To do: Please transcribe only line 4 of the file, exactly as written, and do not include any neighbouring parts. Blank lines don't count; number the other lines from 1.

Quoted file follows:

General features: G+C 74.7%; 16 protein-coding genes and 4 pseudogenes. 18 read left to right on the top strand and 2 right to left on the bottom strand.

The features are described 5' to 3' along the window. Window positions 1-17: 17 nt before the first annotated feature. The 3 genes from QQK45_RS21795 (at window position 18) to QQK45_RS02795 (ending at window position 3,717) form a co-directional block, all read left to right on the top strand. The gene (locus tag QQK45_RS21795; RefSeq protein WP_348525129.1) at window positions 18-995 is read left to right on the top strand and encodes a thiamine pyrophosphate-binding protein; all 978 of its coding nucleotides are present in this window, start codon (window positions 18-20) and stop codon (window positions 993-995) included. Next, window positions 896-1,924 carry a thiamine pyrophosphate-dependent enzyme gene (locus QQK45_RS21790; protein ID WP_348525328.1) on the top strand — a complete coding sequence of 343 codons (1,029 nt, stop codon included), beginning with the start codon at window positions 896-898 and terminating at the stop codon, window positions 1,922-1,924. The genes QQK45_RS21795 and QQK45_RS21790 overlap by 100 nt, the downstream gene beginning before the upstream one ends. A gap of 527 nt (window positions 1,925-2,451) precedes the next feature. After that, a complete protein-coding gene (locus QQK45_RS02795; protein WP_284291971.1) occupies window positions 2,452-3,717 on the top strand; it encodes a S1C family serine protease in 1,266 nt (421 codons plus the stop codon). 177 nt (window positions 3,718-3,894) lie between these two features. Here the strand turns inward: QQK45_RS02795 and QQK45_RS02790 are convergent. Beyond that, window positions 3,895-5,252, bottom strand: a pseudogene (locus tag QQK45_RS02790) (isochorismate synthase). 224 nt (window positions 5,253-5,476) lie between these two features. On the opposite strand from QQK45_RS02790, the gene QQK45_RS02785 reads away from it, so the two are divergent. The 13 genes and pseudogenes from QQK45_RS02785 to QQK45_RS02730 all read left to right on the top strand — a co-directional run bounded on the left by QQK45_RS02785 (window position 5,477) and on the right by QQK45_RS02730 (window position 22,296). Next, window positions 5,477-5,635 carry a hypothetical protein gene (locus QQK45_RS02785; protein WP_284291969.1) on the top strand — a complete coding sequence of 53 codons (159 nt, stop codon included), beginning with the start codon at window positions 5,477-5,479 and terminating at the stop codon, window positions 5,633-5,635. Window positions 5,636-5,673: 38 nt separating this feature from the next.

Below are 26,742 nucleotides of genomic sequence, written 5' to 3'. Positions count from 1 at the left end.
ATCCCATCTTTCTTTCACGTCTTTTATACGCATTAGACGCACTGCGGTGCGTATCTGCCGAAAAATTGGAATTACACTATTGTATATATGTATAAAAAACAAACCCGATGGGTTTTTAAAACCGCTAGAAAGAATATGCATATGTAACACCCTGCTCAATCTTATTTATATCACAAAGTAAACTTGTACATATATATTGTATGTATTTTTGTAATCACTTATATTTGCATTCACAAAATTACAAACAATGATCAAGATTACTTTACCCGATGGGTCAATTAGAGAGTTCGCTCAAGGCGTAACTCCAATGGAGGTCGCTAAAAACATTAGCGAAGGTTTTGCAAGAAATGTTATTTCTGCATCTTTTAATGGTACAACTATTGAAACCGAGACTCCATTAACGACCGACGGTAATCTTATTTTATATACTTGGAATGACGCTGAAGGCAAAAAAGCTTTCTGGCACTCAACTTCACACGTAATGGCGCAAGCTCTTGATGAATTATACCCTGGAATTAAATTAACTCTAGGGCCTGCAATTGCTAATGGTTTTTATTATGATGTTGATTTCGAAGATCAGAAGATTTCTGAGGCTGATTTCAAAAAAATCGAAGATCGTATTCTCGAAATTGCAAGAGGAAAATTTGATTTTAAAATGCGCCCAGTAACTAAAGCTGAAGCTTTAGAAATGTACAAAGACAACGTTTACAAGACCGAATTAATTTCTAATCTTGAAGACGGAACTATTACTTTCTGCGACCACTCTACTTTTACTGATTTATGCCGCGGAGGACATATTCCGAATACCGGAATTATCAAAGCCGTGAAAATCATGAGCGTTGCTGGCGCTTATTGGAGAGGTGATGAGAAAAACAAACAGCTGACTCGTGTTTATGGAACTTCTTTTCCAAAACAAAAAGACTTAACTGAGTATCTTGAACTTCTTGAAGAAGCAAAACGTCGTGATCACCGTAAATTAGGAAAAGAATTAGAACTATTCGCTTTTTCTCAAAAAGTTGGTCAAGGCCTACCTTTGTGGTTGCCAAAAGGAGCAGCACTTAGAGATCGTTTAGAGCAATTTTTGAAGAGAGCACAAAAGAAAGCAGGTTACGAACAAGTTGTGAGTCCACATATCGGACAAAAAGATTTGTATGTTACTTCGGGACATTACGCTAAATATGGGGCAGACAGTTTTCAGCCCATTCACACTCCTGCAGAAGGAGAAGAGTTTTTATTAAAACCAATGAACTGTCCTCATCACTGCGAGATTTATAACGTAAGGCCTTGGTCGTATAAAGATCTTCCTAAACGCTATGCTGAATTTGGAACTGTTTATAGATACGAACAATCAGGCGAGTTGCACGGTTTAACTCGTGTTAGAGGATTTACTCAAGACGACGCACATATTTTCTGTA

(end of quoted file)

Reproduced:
ATCCCATCTTTCTTTCACGTCTTTTATACGCATTAGACGCACTGCGGTGCGTATCTGCCGAAAAATTGGAATTACACTATTGTATATATGTATAAAAAACAAACCCGATGGGTTTTTAAAACCGCTAGAAAGAATATGCATATGTAACACCCTGCTCAATCTTATTTATATCACAAAGTAAACTTGTACATATATATTGTATGTATTTTTGTAATCACTTATATTTGCATTCACAAAATTACAAACAATGATCAAGATTACTTTACCCGATGGGTCAATTAGAGAGTTCGCTCAAGGCGTAACTCCAATGGAGGTCGCTAAAAACATTAGCGAAGGTTTTGCAAGAAATGTTATTTCTGCATCTTTTAATGGTACAACTATTGAAACCGAGACTCCATTAACGACCGACGGTAATCTTATTTTATATACTTGGAATGACGCTGAAGGCAAAAAAGCTTTCTGGCACTCAACTTCACACGTAATGGCGCAAGCTCTTGATGAATTATACCCTGGAATTAAATTAACTCTAGGGCCTGCAATTGCTAATGGTTTTTATTATGATGTTGATTTCGAAGATCAGAAGATTTCTGAGGCTGATTTCAAAAAAATCGAAGATCGTATTCTCGAAATTGCAAGAGGAAAATTTGATTTTAAAATGCGCCCAGTAACTAAAGCTGAAGCTTTAGAAATGTACAAAGACAACGTTTACAAGACCGAATTAATTTCTAATCTTGAAGACGGAACTATTACTTTCTGCGACCACTCTACTTTTACTGATTTATGCCGCGGAGGACATATTCCGAATACCGGAATTATCAAAGCCGTGAAAATCATGAGCGTTGCTGGCGCTTATTGGAGAGGTGATGAGAAAAACAAACAGCTGACTCGTGTTTATGGAACTTCTTTTCCAAAACAAAAAGACTTAACTGAGTATCTTGAACTTCTTGAAGAAGCAAAACGTCGTGATCACCGTAAATTAGGAAAAGAATTAGAACTATTCGCTTTTTCTCAAAAAGTTGGTCAAGGCCTACCTTTGTGGTTGCCAAAAGGAGCAGCACTTAGAGATCGTTTAGAGCAATTTTTGAAGAGAGCACAAAAGAAAGCAGGTTACGAACAAGTTGTGAGTCCACATATCGGACAAAAAGATTTGTATGTTACTTCGGGACATTACGCTAAATATGGGGCAGACAGTTTTCAGCCCATTCACACTCCTGCAGAAGGAGAAGAGTTTTTATTAAAACCAATGAACTGTCCTCATCACTGCGAGATTTATAACGTAAGGCCTTGGTCGTATAAAGATCTTCCTAAACGCTATGCTGAATTTGGAACTGTTTATAGATACGAACAATCAGGCGAGTTGCACGGTTTAACTCGTGTTAGAGGATTTACTCAAGACGACGCACATATTTTCTGTA